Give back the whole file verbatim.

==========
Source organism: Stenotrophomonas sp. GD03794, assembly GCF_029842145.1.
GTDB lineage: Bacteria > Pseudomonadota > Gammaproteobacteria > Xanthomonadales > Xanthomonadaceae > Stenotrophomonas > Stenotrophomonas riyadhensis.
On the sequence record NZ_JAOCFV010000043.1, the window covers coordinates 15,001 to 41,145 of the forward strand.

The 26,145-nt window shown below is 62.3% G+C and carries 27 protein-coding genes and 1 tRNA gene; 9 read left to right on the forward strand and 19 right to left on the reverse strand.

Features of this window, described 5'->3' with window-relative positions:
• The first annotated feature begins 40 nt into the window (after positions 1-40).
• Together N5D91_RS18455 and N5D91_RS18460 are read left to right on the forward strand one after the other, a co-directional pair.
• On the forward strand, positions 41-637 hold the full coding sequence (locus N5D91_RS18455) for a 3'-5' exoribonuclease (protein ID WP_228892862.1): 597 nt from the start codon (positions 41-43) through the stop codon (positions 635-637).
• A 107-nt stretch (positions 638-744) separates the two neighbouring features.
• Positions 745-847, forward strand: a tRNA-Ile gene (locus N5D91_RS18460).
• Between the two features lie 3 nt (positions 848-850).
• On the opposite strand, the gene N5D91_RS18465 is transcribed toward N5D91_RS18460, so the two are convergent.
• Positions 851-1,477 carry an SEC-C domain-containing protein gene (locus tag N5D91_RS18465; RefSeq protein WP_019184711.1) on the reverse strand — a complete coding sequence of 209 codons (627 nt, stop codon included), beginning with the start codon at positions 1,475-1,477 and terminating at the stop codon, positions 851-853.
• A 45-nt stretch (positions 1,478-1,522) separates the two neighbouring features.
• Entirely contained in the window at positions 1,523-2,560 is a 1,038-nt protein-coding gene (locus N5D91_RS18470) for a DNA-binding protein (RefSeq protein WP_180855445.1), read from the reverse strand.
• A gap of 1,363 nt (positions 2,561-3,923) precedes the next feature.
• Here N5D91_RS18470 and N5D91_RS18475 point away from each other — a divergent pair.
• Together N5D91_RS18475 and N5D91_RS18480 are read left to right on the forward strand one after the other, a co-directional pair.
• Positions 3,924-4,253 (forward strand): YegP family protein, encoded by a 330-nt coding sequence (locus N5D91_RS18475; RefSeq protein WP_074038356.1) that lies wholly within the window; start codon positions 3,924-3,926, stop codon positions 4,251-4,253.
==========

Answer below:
Source organism: Stenotrophomonas sp. GD03794, assembly GCF_029842145.1.
GTDB lineage: Bacteria > Pseudomonadota > Gammaproteobacteria > Xanthomonadales > Xanthomonadaceae > Stenotrophomonas > Stenotrophomonas riyadhensis.
On the sequence record NZ_JAOCFV010000043.1, the window covers coordinates 15,001 to 41,145 of the forward strand.

The 26,145-nt window shown below is 62.3% G+C and carries 27 protein-coding genes and 1 tRNA gene; 9 read left to right on the forward strand and 19 right to left on the reverse strand.

Features of this window, described 5'->3' with window-relative positions:
• The first annotated feature begins 40 nt into the window (after positions 1-40).
• Together N5D91_RS18455 and N5D91_RS18460 are read left to right on the forward strand one after the other, a co-directional pair.
• On the forward strand, positions 41-637 hold the full coding sequence (locus N5D91_RS18455) for a 3'-5' exoribonuclease (protein ID WP_228892862.1): 597 nt from the start codon (positions 41-43) through the stop codon (positions 635-637).
• A 107-nt stretch (positions 638-744) separates the two neighbouring features.
• Positions 745-847, forward strand: a tRNA-Ile gene (locus N5D91_RS18460).
• Between the two features lie 3 nt (positions 848-850).
• On the opposite strand, the gene N5D91_RS18465 is transcribed toward N5D91_RS18460, so the two are convergent.
• Positions 851-1,477 carry an SEC-C domain-containing protein gene (locus tag N5D91_RS18465; RefSeq protein WP_019184711.1) on the reverse strand — a complete coding sequence of 209 codons (627 nt, stop codon included), beginning with the start codon at positions 1,475-1,477 and terminating at the stop codon, positions 851-853.
• A 45-nt stretch (positions 1,478-1,522) separates the two neighbouring features.
• Entirely contained in the window at positions 1,523-2,560 is a 1,038-nt protein-coding gene (locus N5D91_RS18470) for a DNA-binding protein (RefSeq protein WP_180855445.1), read from the reverse strand.
• A gap of 1,363 nt (positions 2,561-3,923) precedes the next feature.
• Here N5D91_RS18470 and N5D91_RS18475 point away from each other — a divergent pair.
• Together N5D91_RS18475 and N5D91_RS18480 are read left to right on the forward strand one after the other, a co-directional pair.
• Positions 3,924-4,253 (forward strand): YegP family protein, encoded by a 330-nt coding sequence (locus N5D91_RS18475; RefSeq protein WP_074038356.1) that lies wholly within the window; start codon positions 3,924-3,926, stop codon positions 4,251-4,253.